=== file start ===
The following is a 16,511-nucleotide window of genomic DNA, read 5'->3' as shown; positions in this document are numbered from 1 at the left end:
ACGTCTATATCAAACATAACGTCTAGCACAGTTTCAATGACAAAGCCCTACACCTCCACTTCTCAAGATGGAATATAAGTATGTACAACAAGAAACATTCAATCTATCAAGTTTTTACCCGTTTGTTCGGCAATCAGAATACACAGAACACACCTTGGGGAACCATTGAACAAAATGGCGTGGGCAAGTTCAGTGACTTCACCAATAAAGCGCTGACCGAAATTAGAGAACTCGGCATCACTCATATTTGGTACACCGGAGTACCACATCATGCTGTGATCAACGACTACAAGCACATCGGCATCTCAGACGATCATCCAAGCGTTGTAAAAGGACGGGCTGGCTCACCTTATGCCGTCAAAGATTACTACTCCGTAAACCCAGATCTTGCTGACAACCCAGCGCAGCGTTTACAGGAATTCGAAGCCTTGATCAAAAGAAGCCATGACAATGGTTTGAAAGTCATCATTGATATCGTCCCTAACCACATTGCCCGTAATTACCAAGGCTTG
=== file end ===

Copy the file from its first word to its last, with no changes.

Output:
The following is a 16,511-nucleotide window of genomic DNA, read 5'->3' as shown; positions in this document are numbered from 1 at the left end:
ACGTCTATATCAAACATAACGTCTAGCACAGTTTCAATGACAAAGCCCTACACCTCCACTTCTCAAGATGGAATATAAGTATGTACAACAAGAAACATTCAATCTATCAAGTTTTTACCCGTTTGTTCGGCAATCAGAATACACAGAACACACCTTGGGGAACCATTGAACAAAATGGCGTGGGCAAGTTCAGTGACTTCACCAATAAAGCGCTGACCGAAATTAGAGAACTCGGCATCACTCATATTTGGTACACCGGAGTACCACATCATGCTGTGATCAACGACTACAAGCACATCGGCATCTCAGACGATCATCCAAGCGTTGTAAAAGGACGGGCTGGCTCACCTTATGCCGTCAAAGATTACTACTCCGTAAACCCAGATCTTGCTGACAACCCAGCGCAGCGTTTACAGGAATTCGAAGCCTTGATCAAAAGAAGCCATGACAATGGTTTGAAAGTCATCATTGATATCGTCCCTAACCACATTGCCCGTAATTACCAAGGCTTG